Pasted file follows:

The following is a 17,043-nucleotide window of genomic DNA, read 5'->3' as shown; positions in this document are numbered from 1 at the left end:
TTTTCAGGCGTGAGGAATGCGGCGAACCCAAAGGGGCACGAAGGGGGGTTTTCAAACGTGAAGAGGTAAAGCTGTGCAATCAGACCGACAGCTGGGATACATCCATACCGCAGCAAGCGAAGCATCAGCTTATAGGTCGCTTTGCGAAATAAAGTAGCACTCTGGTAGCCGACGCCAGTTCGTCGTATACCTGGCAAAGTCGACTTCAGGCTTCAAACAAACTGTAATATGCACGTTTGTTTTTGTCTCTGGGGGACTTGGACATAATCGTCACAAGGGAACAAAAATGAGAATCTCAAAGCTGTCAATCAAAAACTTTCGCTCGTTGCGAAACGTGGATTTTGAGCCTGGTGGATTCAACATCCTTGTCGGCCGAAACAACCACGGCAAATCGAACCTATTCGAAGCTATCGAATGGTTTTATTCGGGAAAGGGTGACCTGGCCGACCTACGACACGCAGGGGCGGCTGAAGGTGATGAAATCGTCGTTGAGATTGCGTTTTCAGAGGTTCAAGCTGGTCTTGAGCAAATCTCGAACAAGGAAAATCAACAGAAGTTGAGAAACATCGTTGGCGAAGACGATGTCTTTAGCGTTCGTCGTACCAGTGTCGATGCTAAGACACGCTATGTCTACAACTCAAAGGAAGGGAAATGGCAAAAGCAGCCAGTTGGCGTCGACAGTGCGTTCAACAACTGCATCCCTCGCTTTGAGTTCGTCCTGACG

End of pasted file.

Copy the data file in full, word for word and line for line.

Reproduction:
The following is a 17,043-nucleotide window of genomic DNA, read 5'->3' as shown; positions in this document are numbered from 1 at the left end:
TTTTCAGGCGTGAGGAATGCGGCGAACCCAAAGGGGCACGAAGGGGGGTTTTCAAACGTGAAGAGGTAAAGCTGTGCAATCAGACCGACAGCTGGGATACATCCATACCGCAGCAAGCGAAGCATCAGCTTATAGGTCGCTTTGCGAAATAAAGTAGCACTCTGGTAGCCGACGCCAGTTCGTCGTATACCTGGCAAAGTCGACTTCAGGCTTCAAACAAACTGTAATATGCACGTTTGTTTTTGTCTCTGGGGGACTTGGACATAATCGTCACAAGGGAACAAAAATGAGAATCTCAAAGCTGTCAATCAAAAACTTTCGCTCGTTGCGAAACGTGGATTTTGAGCCTGGTGGATTCAACATCCTTGTCGGCCGAAACAACCACGGCAAATCGAACCTATTCGAAGCTATCGAATGGTTTTATTCGGGAAAGGGTGACCTGGCCGACCTACGACACGCAGGGGCGGCTGAAGGTGATGAAATCGTCGTTGAGATTGCGTTTTCAGAGGTTCAAGCTGGTCTTGAGCAAATCTCGAACAAGGAAAATCAACAGAAGTTGAGAAACATCGTTGGCGAAGACGATGTCTTTAGCGTTCGTCGTACCAGTGTCGATGCTAAGACACGCTATGTCTACAACTCAAAGGAAGGGAAATGGCAAAAGCAGCCAGTTGGCGTCGACAGTGCGTTCAACAACTGCATCCCTCGCTTTGAGTTCGTCCTGACG